The first “Inspiring Women” style event took place as a pilot in Dhaka on 23rd December 2015. Modelled on the UK campaign, it brought together many successful women from the world of work to talk with over 200 female students from different schools.
The event was hosted by Scholastica, a school in Dhaka, and supported by British MP Tulip Siddiq, who is of Bangladeshi origin and went to Scholastica as a teenager. This ‘speed career networking’ event saw groups of 7-15 students meet in small groups with successful women, to freely ask questions and get honest answers. Every ten minutes, the speakers rotated so the students could hear from six or more different people during the day. At the event, over 20 successful women took part including; British MP Tulip Siddiq and Madiha Murshed, Managing Director of Scholastica, who shared their thoughts and advice with the students.
The campaign wants to help young women from all backgrounds broaden their horizons and raise their aspirations. For girls and young women, it’s often ‘who you know’ that influences career aspirations and choice. They rely on female role models from a range of sectors, positions of responsibility and stages of their life to help to combat stereotypes about occupations – but too often girls miss out on the opportunity to learn about the wide range of jobs out there.
Volunteer Career Speed Networkers:
|Amairah Ahmed||Director, Global Corporates, Standard Chartered Bank|
|Farina Ahmed||Head of Program, Acid Survivors Foundation|
|Pushpita Alam||Managing Editor, Bengal Lights, University of Liberal Arts Bangladesh (ULAB)|
|Eeshita Azad||Head of Arts, British Council|
|Farzana Brownia||Channel i|
|Dr Nushat Alim Chowdhury||Doctor; Associate Professor, Department of Ophthalmology, Bangabandhu Sheikh Mujib Medical University|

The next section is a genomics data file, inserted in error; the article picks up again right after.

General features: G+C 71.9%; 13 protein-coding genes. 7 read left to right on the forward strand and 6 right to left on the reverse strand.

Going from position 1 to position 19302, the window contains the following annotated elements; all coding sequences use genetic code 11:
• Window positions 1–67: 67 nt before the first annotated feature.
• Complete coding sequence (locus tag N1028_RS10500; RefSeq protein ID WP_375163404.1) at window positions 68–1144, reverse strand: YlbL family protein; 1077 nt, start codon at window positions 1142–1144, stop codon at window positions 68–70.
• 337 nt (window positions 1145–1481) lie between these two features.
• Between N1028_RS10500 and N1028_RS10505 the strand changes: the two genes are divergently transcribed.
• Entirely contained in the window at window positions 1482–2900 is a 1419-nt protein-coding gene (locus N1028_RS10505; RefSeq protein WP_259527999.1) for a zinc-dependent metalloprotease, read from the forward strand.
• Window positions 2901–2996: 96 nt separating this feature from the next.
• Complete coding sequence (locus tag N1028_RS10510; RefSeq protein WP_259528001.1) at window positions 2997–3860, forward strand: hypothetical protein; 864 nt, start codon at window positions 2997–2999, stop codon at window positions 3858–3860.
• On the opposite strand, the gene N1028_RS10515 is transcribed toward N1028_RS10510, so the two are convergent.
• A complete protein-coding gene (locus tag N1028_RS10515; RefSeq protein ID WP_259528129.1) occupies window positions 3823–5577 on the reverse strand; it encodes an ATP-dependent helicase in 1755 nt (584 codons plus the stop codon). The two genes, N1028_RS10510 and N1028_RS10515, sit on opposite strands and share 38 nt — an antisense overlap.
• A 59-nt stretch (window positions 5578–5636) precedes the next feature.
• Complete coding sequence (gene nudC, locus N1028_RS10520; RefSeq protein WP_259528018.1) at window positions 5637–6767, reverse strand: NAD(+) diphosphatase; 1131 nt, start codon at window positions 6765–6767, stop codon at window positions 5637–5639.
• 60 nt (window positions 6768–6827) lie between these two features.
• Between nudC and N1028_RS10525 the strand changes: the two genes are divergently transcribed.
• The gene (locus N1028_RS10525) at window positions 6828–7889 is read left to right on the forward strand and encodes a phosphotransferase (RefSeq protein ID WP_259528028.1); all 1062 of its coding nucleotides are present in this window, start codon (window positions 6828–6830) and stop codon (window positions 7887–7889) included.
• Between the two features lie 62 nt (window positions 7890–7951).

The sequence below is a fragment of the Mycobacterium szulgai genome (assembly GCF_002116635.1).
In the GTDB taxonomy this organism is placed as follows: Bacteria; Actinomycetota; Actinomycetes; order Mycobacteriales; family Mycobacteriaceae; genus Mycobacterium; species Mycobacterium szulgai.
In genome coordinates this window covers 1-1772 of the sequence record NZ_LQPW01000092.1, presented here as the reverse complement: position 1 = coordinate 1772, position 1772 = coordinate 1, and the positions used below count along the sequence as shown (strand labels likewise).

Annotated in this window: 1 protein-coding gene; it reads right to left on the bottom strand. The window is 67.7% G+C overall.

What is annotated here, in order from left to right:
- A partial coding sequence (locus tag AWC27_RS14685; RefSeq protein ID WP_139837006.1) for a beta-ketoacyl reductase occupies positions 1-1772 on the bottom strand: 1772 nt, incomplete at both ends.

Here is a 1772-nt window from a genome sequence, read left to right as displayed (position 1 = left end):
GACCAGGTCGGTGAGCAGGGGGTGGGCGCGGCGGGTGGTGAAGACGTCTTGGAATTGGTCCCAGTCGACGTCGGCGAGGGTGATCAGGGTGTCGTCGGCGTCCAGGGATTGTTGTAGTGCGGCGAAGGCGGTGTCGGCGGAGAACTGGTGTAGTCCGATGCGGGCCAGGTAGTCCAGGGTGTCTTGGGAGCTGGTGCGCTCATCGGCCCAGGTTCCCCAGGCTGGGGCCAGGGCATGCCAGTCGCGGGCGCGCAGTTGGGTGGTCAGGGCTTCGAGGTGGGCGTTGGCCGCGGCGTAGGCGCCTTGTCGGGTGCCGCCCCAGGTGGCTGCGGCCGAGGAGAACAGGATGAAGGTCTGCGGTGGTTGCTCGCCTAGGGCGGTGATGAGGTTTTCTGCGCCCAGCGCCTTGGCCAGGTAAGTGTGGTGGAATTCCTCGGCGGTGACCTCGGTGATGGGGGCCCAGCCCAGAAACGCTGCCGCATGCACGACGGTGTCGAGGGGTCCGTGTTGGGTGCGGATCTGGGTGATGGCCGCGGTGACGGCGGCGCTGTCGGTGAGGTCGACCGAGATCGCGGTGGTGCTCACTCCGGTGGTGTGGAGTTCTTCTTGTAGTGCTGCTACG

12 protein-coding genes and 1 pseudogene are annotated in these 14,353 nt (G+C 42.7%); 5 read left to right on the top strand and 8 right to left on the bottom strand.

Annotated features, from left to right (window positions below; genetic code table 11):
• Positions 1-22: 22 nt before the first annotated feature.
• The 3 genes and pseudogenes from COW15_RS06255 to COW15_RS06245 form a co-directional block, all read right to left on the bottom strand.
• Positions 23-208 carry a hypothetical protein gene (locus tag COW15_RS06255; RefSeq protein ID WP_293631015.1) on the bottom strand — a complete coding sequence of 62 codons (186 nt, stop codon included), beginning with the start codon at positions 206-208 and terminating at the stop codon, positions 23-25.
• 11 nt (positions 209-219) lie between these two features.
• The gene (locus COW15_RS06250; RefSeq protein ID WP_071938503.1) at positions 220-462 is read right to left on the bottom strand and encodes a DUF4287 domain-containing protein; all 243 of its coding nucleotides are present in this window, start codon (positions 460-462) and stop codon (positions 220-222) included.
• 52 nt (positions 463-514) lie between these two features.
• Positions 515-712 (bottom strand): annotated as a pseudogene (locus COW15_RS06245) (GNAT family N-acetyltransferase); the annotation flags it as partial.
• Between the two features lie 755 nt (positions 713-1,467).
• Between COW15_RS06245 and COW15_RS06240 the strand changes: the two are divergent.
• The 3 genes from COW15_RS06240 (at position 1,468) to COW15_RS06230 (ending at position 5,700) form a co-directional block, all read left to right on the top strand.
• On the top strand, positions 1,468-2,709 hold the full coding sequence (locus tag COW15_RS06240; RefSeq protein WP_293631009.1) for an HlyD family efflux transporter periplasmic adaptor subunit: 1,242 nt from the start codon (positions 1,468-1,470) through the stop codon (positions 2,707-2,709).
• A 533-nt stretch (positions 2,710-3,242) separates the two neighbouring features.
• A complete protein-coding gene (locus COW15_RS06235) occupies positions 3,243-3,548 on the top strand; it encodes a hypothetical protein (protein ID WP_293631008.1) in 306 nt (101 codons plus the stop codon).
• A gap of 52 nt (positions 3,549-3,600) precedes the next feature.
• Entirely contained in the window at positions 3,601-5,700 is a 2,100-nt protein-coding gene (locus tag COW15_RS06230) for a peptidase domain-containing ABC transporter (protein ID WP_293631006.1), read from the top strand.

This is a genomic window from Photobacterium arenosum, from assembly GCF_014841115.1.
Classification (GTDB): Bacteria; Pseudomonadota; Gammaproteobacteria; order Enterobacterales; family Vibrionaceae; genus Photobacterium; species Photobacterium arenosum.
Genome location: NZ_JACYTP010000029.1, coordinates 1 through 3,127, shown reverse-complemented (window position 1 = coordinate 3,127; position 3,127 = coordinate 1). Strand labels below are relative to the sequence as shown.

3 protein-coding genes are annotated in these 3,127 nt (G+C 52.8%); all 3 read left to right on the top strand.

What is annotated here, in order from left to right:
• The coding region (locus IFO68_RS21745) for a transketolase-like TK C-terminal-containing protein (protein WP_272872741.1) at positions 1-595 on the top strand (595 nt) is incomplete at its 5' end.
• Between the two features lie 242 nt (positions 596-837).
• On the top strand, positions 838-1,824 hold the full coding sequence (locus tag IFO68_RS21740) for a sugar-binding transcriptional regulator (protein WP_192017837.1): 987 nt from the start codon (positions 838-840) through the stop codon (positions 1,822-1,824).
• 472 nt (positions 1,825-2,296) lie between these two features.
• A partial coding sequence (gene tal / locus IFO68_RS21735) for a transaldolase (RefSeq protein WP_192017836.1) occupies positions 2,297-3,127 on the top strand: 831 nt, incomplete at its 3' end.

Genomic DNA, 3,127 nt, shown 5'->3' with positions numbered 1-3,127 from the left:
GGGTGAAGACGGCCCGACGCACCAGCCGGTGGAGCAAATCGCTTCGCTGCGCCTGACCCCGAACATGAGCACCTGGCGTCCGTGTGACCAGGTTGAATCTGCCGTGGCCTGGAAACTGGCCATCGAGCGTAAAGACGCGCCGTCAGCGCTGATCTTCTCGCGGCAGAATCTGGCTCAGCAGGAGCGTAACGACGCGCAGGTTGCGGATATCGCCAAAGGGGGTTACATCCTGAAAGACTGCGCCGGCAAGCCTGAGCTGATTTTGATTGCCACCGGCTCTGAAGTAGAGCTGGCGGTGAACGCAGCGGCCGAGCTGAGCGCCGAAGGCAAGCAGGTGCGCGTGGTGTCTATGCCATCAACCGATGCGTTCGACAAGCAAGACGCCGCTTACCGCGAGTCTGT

|Ashna Chowdhury||Story teller & Counselor; Founder & CEO, Thrive|
|Rabab Fatima||Director General, Ministry of Foreign Affairs and Ambassador-designate to Japan|
|Advocate Tarana Halim||Hon’able Member of Parliament and State Minister for Posts and Telecommunications Division|
|Professor Dr Farzana Islam||Vice Chancellor, Jahangirnagar University|
|Sonia Bashir Kabir||Managing Director, Microsoft Bangladesh|
|Farah Kabir||Country Director, Bangladesh, Action Aid|
|Ulfath Kuddus||Head of Admissions and Communications, Pixieland Playgroup|
|Zara Mahbub||Head of Communications and Service Quality, BRAC Bank|
|Maliha Quadir||Founding Managing Director, Shohoz.com|
|Sadaf Saaz||Managing Director, Jatrik and Director and Producer, Dhaka Lit Fest|
|Nadia Samdani||President, Samdani Art Foundation; Founder & Director, Dhaka Art Summit|
|Sadequa Hassan Sejuti||Managing Director, Future Solution for Business; Founder, Amar Desh Amar Gram|
|Luna Shamsuddoha||Chairperson, Dohatec New Media|
|Fatima Yasmin||Working for the Government of Bangladesh|
- Baridhara Scholars’ Institution
- Bangladesh International School and College
- Dhaka Cantt Girls’ Public School & College